The Lodge is yet to be connected, but according to officials of the Department of Prime Minister and Cabinet, Turnbull's house was connected on 8 December, according to the Australian Financial Review.
NBN Co, the company rolling out the national broadband network, called a halt to HFC connections in November, but this did not stop the connection to Turnbull's house.
Senate Estimates heard from Paula Ganley, first assistant secretary of the PM&C, on Monday night that Turnbull's house had been connected without any issues.
"We were in negotiations just to ensure that by connecting the NBN.... to make sure there would be no interruption to any of the security facilities or anything else when it was connected," Ganley said.
"The connection went ahead quite quickly after that and it was on 8 December that the connection actually took place.
"We were already in discussions when we were here last time with NBN because the prime minister asked us to make sure it was connected to Point Piper but our office just had to make sure that everything proceeded smoothly."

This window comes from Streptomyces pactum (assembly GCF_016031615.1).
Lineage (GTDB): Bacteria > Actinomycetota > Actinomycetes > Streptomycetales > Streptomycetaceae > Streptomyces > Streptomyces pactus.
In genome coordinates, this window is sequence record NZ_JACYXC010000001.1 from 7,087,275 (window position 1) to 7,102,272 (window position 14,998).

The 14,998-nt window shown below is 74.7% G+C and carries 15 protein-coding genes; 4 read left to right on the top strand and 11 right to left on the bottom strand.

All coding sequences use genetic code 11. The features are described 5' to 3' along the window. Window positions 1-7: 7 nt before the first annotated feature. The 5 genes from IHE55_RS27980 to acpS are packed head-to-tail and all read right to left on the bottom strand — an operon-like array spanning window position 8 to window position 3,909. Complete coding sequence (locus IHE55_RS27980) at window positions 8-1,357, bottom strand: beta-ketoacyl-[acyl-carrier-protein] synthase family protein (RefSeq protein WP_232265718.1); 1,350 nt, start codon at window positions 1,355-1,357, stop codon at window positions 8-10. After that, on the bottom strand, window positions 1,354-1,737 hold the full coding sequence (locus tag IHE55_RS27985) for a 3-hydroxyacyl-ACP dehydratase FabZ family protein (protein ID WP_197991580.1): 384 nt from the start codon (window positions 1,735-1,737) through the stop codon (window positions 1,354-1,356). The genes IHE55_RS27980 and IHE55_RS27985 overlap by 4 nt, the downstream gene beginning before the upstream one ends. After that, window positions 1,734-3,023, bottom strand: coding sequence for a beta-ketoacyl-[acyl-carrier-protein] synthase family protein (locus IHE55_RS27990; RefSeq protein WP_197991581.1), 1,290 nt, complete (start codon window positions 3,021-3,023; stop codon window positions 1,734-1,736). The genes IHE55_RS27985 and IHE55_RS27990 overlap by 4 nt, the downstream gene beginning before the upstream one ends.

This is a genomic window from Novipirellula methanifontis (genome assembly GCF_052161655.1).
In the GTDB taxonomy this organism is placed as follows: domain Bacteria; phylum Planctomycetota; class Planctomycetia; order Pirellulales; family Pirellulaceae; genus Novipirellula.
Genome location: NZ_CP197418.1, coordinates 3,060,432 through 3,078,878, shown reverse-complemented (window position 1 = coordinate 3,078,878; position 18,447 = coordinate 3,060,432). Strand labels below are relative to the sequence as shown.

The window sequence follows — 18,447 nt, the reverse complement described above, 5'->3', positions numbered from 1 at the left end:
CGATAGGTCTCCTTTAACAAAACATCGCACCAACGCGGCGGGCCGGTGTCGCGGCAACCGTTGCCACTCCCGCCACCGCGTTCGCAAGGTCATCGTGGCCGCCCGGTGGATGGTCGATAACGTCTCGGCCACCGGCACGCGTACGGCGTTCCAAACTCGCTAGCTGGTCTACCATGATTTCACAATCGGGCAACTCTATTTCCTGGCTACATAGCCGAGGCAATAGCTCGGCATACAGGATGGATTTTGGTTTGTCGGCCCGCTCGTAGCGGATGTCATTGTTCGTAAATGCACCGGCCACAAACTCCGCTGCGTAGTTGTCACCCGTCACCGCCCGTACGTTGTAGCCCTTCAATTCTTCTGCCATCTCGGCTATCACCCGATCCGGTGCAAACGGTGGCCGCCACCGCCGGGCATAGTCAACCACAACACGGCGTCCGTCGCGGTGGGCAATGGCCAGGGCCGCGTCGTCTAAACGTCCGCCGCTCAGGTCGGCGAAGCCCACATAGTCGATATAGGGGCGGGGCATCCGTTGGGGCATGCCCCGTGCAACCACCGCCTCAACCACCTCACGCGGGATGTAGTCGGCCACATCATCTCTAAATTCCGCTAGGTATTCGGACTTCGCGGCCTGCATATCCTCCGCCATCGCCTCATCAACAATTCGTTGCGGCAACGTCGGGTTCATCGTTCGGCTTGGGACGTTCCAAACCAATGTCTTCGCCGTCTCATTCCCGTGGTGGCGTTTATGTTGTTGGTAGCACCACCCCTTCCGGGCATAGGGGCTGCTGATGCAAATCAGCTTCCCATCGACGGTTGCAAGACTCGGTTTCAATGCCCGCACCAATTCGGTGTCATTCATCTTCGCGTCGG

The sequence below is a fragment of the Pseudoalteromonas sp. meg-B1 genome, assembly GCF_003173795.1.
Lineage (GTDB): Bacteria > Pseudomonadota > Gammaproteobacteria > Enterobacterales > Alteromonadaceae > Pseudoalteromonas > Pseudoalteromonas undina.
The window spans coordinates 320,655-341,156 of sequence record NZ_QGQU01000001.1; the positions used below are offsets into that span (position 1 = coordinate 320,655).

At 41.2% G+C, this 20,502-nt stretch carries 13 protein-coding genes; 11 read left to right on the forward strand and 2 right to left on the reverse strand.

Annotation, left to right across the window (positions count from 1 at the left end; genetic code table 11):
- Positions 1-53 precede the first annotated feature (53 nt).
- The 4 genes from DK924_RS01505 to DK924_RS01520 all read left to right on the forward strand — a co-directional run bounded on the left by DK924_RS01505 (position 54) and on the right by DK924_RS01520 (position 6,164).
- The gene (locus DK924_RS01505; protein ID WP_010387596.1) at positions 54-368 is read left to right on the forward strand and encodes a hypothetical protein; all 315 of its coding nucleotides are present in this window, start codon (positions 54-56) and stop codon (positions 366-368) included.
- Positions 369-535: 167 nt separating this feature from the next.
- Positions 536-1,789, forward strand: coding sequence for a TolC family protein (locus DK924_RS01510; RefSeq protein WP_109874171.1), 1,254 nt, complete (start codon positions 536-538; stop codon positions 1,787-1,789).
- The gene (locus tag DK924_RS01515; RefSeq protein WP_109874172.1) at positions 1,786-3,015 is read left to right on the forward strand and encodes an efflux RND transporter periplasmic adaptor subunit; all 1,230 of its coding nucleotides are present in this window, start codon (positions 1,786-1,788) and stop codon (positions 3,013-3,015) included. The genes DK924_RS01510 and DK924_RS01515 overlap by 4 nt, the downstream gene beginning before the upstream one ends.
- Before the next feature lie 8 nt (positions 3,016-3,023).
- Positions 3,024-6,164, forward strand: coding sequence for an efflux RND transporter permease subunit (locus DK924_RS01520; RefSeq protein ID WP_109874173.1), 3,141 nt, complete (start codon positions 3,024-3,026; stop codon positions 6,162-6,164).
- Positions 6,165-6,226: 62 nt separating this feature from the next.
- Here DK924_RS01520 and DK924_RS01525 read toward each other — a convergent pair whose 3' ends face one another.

The Labor Party used question time in parliament on Tuesday to attack Turnbull over the connection.
Shadow communications minister Michelle Rowland asked: "Why is it always one rule for this born to rule Prime Minister and another for Australians?"
Turnbull responded by saying that he was one of 411,000 customers using the NBN's fastest offering, adding that he had been connected through HFC.
"This is the one the Labor Party said was second rate and outdated and should be dropped. That is what they said. They can't have it both ways," he said.